Personal Brands in SEO: Stop Obeying False Idols

March 2, 2009
By Lisa Barone in Branding

I apologize if this comes off as a rant.

Actually, no, I don’t. I’m in a ranty mood today and this is my blog. There will be warm milk after. You’ll be okay.

Todd Mintz had an interesting post today over on Search Engine People. In it, he talks about the self-branding of search marketers and how most branding in this industry is personal branding. It’s not about the company you work for, it’s about you. It’s your name, your personality, your skill set — it’s your image.

It’s powerful. The A-listers in the SEO community make good money off their branding. It gets them speaking gigs, comp’d trips, instant readers, bigger clients, etc. It’s like a drug. And Todd suggests you help feed that addiction. Grow your LinkedIn account. Become Facebook friends with people. Follow them on Twitter. Network, network, network so that you’ll grow your personal brand and you can feed off your connections should you find yourself in a mess. Let your network lift you up and walk with you into the hypnotic glow of SEO fame.

Dude, look away from the light! It’s freakin’ dangerous.

Don’t get me wrong. You should absolutely build your personal brand. However, more than that, you should be doing stuff. Stuff that will affect your brand far more than a blog entry or a thousand Twitter followers ever could. Building the Brand of You should not be your end goal. Succeeding at your craft should. Your goal is to learn and to be the best. Not to work your way into Twitter’s Suggested Users list.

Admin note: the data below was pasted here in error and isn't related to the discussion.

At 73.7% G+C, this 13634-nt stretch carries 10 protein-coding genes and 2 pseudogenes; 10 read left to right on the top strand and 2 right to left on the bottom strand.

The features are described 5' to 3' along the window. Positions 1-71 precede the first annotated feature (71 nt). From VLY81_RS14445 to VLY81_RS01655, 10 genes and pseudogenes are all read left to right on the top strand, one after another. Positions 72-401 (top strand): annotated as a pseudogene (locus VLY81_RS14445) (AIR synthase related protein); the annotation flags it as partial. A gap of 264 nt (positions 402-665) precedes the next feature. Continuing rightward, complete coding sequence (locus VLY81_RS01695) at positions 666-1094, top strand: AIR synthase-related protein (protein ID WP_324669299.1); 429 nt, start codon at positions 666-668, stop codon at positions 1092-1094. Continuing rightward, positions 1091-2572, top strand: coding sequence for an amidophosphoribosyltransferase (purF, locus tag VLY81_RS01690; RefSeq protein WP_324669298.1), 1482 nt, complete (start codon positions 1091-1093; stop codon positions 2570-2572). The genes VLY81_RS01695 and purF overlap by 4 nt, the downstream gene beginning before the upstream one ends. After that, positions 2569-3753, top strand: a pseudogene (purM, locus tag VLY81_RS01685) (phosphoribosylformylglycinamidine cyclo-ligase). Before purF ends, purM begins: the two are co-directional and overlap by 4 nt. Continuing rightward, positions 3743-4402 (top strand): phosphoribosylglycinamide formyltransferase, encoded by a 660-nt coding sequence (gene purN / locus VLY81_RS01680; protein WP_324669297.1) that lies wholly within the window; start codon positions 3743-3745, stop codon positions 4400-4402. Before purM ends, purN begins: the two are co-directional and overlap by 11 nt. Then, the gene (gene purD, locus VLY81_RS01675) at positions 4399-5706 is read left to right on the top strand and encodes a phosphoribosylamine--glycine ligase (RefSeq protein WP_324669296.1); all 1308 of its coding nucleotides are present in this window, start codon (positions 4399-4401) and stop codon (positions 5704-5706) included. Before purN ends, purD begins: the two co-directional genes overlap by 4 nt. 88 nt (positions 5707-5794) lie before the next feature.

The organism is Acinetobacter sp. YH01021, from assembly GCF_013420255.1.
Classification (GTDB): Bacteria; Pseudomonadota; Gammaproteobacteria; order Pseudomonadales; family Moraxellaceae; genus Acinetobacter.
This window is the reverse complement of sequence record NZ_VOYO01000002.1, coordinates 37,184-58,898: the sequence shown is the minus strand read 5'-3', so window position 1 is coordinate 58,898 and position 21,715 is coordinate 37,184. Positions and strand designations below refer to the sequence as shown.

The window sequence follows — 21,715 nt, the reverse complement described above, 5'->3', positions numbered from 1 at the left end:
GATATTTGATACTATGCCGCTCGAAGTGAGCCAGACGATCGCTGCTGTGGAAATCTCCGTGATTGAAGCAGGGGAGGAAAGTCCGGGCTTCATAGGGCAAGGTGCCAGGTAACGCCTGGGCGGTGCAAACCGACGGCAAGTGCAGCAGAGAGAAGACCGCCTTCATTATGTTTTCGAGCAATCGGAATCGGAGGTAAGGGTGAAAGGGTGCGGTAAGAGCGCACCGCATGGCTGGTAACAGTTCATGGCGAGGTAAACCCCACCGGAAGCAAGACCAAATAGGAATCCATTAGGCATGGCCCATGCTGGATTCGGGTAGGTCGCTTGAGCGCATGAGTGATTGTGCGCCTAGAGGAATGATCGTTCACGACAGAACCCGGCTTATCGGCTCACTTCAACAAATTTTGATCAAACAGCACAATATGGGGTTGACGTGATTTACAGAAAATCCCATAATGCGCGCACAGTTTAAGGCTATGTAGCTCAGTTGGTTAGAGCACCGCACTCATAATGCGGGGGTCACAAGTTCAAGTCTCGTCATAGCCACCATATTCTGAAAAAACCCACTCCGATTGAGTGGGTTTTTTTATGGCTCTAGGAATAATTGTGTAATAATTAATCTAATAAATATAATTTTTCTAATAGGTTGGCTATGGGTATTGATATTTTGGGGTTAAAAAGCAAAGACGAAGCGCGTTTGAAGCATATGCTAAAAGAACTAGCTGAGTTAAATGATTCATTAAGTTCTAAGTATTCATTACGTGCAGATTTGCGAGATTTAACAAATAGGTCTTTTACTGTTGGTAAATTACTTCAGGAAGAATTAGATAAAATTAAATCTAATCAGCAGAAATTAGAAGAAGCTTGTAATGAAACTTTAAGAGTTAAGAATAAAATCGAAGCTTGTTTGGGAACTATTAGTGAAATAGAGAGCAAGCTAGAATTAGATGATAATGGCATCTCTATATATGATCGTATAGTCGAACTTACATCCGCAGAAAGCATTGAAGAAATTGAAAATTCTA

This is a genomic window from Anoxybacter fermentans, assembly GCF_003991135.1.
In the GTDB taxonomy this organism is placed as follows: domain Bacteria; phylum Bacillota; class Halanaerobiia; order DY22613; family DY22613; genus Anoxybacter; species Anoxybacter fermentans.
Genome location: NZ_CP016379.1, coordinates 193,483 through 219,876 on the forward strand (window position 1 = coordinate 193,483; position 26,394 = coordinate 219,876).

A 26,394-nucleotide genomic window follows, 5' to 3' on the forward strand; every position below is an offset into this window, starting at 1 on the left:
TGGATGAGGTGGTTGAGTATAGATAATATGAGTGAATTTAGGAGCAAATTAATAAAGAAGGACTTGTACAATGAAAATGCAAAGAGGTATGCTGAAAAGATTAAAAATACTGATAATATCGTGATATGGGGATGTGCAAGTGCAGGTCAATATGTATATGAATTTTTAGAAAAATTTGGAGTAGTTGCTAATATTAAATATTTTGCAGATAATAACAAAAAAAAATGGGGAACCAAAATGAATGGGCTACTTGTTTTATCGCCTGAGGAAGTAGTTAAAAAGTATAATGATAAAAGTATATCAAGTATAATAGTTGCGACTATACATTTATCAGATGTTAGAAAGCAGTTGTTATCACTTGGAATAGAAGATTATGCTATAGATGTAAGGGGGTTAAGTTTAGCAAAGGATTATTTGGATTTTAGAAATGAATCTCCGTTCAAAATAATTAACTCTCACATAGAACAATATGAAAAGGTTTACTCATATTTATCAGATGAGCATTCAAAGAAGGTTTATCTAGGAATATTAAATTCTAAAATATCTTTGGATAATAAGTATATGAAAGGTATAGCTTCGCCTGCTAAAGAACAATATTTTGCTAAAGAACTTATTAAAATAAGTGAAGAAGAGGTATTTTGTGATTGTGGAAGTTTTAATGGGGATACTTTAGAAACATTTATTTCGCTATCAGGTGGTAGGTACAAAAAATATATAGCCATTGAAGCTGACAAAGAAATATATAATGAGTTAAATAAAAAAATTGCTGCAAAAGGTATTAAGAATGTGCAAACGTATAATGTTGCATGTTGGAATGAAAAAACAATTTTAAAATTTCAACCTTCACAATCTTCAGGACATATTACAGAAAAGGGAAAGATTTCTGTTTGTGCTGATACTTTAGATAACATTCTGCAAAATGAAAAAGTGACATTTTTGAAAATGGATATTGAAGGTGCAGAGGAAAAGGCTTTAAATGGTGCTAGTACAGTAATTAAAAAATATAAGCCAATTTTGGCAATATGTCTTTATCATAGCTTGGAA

The whole personal branding thing has created a bit of a mess in the SEO industry. It’s all people are concerned with. We don’t care about doing SEO and testing things. We care about attaching our names to concepts people like. We read SEO blogs and become dumber. All day on Twitter you have people’s personal brands smacking you in the face. Maybe I’m just feeling especially paranoid today, but some of the branding in SEO terrifies me. Like, keeps me up at night terrifies me. I see people speaking on panels, touting 4k Twitter followers and it makes me scratch my head. It’s like the Paris Hilton effect of SEO where people are famous for doing nothing.

It freaks me out because I’m arguably one of them. Why do 2,300+ people follower me on Twitter? I have no freakin’ clue. I’m not an SEO (though I don’t pretend to be). I tweet about knee socks, my frequent trips to the ER (shut up, I’m clumsy) and my daily fights with Michael Gray and Streko. Hell, yesterday I initiated a 20 minute Twitter conversation about baked potatoes and grilled cheese sandwiches.

Personal brands are valuable but you have to be conscious of what they’re based on.  What is the brand of you? Who are you? What do you want to be known for? And how can you build a brand by doing that instead of just talking about it? The objective is to be known for doing something, not known for being known. But that part is often forgotten.

Don’t support personal brands built on smoke and mirrors. Make people work for the brands they’re trying to create. Don’t let them scoble their way in. Don’t accept that someone is important just because they act like they are or someone told you they were.

  • Before you trust someone, find out who they are and what their motive is.
  • Before you retweet someone’s blog post, read it.
  • Before you sphinn someone’s article, decide for yourself if it’s worth it.
  • Before you follow someone on Twitter, make sure they’re not only tweeting about baked potatoes.

I don’t care how many followers someone has or how shiny their tiara is. Once you vouch for someone and their personal brand, you can’t take it back. Don’t be duped by fame. You may regret it later. Do your research.

Great. Now I sound ranty *and* bitter. I guess that’s my personal brand.

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